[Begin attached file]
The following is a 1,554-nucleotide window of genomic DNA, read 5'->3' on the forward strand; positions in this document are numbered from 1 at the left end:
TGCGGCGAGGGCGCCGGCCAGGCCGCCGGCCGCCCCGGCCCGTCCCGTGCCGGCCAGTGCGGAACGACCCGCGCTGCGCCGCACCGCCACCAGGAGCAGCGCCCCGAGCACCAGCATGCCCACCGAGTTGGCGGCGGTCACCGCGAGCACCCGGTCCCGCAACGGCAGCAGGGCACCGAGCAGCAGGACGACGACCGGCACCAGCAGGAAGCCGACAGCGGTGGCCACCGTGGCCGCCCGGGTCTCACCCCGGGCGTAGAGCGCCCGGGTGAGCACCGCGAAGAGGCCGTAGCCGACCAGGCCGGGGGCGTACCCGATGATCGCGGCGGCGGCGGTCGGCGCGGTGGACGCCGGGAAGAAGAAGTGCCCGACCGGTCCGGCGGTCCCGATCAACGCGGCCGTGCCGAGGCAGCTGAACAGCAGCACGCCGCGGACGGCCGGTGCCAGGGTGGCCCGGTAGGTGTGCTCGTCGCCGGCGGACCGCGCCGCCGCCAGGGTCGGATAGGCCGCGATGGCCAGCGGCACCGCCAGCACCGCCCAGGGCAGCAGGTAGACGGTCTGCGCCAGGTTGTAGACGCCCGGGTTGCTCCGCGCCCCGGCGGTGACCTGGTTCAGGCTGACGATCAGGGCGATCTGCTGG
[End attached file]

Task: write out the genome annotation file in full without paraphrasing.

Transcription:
The following is a 1,554-nucleotide window of genomic DNA, read 5'->3' on the forward strand; positions in this document are numbered from 1 at the left end:
TGCGGCGAGGGCGCCGGCCAGGCCGCCGGCCGCCCCGGCCCGTCCCGTGCCGGCCAGTGCGGAACGACCCGCGCTGCGCCGCACCGCCACCAGGAGCAGCGCCCCGAGCACCAGCATGCCCACCGAGTTGGCGGCGGTCACCGCGAGCACCCGGTCCCGCAACGGCAGCAGGGCACCGAGCAGCAGGACGACGACCGGCACCAGCAGGAAGCCGACAGCGGTGGCCACCGTGGCCGCCCGGGTCTCACCCCGGGCGTAGAGCGCCCGGGTGAGCACCGCGAAGAGGCCGTAGCCGACCAGGCCGGGGGCGTACCCGATGATCGCGGCGGCGGCGGTCGGCGCGGTGGACGCCGGGAAGAAGAAGTGCCCGACCGGTCCGGCGGTCCCGATCAACGCGGCCGTGCCGAGGCAGCTGAACAGCAGCACGCCGCGGACGGCCGGTGCCAGGGTGGCCCGGTAGGTGTGCTCGTCGCCGGCGGACCGCGCCGCCGCCAGGGTCGGATAGGCCGCGATGGCCAGCGGCACCGCCAGCACCGCCCAGGGCAGCAGGTAGACGGTCTGCGCCAGGTTGTAGACGCCCGGGTTGCTCCGCGCCCCGGCGGTGACCTGGTTCAGGCTGACGATCAGGGCGATCTGCTGG